One of the most visible Woodfield LID practices is grassed swales, which replace storm sewers. The grassed swales were seeded and then protected with a rolled erosion control blanket. High levels of organic matter in compost absorb rain and help retain water on-site. Swales are flatter than a typical road ditch (with a grade of less than 1.5 percent) to prevent gully erosion. Roads were built on the contour and direct water to the roadside grass swales.

Other LID storm water management practices at Woodfield include:

  • Native Landscaping – About 30 acres of the entire 175-acre Woodfield development is native plants, with a root system that holds water like a sponge.
  • Pervious Walking Trails – Phase one includes 6,000 feet of rock walking trails, built on the contour, utilizing geo-grid with a four-inch base that absorbs storm water runoff.
  • Infiltration Trenches – Woodfield currently features two infiltration trenches. These are excavated trenches backfilled with a coarse stone aggregate and organic matter allowing temporary storage of runoff. They help surface runoff infiltrate into the surrounding soil.
  • Rain Gardens – Rain gardens will be built and promoted by Oak Ranch Development. These are concave gardens featuring native vegetation strategically located to capture runoff from roofs, driveways, patios, and streets.
  • Permeable Paving System – A few homes at Woodfield will feature special driveways with modular concrete paver blocks. This system allows water to infiltrate into soil and groundwater below substructure layers of limestone.

To help offset the cost of LID storm water management practices, Oak Ranch Development received a grant in excess of $300,000 from the IDALS-DSC Watershed Protection Fund. "Rich (Maaske) approached me early on about the development, and then he initiated the state grant," says Cambridge. "Without the grant, we wouldn't have been able to do the pre-construction plantings or walking trails."

Erosion and Sediment Control

Woodfield not only incorporates storm water management practices, but erosion and sediment control practices as well. Erosion control can be achieved by minimizing land disturbing activities and maintaining vegetative cover. Sediment is the number one pollutant of Iowa's surface waters. Sediment control involves trapping detached soil particles that are already moving from the erosion process.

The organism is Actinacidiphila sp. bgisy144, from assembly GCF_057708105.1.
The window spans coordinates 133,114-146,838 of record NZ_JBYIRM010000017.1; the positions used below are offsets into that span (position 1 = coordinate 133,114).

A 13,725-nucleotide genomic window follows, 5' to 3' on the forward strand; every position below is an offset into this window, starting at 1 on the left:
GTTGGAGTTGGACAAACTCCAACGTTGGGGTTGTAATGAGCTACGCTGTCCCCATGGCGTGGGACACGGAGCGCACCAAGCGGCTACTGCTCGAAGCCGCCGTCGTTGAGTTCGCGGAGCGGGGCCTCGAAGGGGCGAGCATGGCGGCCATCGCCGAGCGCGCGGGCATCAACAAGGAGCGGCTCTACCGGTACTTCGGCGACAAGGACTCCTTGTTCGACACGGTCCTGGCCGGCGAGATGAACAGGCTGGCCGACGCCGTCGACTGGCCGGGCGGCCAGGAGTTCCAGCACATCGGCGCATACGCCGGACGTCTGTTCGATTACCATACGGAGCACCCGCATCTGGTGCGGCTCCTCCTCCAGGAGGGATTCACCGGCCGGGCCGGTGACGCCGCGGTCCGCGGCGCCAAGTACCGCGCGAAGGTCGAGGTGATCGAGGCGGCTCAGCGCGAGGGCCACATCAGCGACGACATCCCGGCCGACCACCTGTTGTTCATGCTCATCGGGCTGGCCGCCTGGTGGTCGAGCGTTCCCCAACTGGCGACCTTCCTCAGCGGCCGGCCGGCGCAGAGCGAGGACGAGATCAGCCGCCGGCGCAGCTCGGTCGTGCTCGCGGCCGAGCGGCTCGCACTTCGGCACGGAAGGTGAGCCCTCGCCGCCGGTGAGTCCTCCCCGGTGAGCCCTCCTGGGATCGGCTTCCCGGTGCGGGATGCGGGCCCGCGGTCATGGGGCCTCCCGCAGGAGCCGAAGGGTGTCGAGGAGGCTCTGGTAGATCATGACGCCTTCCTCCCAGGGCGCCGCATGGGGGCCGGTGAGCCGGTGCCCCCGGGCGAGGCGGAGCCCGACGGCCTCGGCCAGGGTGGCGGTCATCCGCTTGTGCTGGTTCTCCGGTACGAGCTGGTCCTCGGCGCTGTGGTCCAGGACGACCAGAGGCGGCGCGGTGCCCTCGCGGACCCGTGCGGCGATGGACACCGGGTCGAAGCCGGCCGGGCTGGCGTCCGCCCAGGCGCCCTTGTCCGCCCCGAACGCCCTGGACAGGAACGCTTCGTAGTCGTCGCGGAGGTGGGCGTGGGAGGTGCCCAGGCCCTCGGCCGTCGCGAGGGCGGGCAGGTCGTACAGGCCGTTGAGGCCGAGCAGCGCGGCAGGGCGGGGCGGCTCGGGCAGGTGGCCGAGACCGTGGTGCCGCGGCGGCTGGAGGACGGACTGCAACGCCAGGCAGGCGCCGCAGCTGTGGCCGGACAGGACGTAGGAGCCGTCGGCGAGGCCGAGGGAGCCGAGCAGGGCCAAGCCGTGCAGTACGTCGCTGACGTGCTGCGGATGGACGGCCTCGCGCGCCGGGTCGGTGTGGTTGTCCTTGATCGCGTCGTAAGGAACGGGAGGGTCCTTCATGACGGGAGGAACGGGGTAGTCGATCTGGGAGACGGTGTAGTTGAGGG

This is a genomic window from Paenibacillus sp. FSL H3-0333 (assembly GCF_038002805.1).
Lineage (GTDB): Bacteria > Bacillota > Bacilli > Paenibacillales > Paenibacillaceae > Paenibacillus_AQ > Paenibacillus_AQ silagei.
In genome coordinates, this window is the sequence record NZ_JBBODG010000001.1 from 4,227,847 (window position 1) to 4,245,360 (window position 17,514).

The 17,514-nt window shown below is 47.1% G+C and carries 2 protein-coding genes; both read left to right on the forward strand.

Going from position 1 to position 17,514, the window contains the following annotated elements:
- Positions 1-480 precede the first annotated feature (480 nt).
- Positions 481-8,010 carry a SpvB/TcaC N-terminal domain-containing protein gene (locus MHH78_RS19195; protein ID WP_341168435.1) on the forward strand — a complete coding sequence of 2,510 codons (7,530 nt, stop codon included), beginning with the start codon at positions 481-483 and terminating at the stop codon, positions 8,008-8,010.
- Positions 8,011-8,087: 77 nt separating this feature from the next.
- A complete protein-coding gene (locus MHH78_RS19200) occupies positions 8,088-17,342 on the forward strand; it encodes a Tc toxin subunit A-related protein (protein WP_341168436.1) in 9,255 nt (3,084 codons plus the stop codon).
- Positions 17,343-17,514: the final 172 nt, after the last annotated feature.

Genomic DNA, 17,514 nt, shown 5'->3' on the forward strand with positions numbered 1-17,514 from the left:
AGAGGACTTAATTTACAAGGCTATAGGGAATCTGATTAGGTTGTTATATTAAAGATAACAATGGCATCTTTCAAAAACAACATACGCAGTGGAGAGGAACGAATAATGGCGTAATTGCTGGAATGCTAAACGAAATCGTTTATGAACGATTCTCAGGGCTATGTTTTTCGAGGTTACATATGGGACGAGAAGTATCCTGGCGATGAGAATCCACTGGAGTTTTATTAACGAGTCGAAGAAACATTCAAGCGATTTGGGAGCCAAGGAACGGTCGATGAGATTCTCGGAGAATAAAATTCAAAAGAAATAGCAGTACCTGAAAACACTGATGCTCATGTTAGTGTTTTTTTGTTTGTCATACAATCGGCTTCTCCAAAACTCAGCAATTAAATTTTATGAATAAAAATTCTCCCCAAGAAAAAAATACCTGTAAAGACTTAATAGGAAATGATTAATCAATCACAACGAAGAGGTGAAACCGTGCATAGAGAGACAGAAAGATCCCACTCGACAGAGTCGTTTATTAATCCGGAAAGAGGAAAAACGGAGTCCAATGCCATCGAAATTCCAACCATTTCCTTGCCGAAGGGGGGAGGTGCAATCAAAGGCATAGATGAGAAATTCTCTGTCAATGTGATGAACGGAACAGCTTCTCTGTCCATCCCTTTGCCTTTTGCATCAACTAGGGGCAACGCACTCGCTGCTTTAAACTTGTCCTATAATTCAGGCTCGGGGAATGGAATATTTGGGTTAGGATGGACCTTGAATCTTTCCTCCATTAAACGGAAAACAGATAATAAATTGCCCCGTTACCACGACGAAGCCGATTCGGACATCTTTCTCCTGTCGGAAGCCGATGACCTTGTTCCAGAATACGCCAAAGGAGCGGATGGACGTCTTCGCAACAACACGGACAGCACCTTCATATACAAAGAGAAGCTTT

One of the many distinctive storm water management practices at Woodfield is grass swales, which substitute for traditional storm sewers. The swales were seeded with compost to absorb water. To prevent erosion until vegetation is established, compost socks were applied. Photo credit: Rich Maaske, IDALS-DSC.

Common, effective erosion control practices at Woodfield:

  • Phased Grading – To reduce the amount of land exposed to erosion, developments should be designed to fit the existing landscape. This saves money by minimizing the amount of required grading. Oak Ranch Development investors purchased the land in 2000. A controlled burn of the area followed shortly after. Some grading took place prior to a native grass seeding and native tree and shrub planting in 2001 and 2002. Not until 2007 were roads built on the contour and the first home established. When homes are built, only that lot is disturbed and each one has its own erosion and sediment control plan.
  • Vegetative Establishment – The best way to control erosion is to establish vegetative cover. Temporary vegetation with fast-growing annual species is an economical way to stabilize a construction site until permanent vegetation is established. Mulching or compost blankets should always be used with temporary or permanent seeding. At Woodfield, compost blankets were used in the bioswales to better absorb storm water runoff.
  • Rolled Erosion Control Products (RECPs) – Mats or blankets of organic or synthetic materials applied to the soil surface protect disturbed areas from erosion, until cover is established. They are particularly effective at controlling erosion on severe slopes or areas of concentrated flows. Some grading took place prior to any homes being constructed. RECPs were used on slopes to hold the soil in place.

Common, effective sediment control practices at Woodfield:

  • Compost Socks – Mesh tubes filled with biologically active composted material or mulch that slow and filter water to capture and degrade pollutants transported by runoff. They are placed at the top of slopes and on the contour across slopes to intercept and treat sheet flows. One of the areas compost socks were most effectively utilized in the pre-construction phase at Woodfield was below a tube that collected water from the newly constructed roads, one of the only impervious surfaces at Woodfield. A set of seeded compost socks effectively absorbed any storm water runoff before being outlet to a temporary sediment basin.
  • Sediment Control Basins – The three sediment control basins, or ponds, located below the phase one site serve as sediment traps during construction and will serve as permanent water features to help manage storm water when all development is complete. L&W

For more information about low impact development, call Rich Maaske at the West Pottawattamie Soil and Water Conservation District at (712) 328-2489.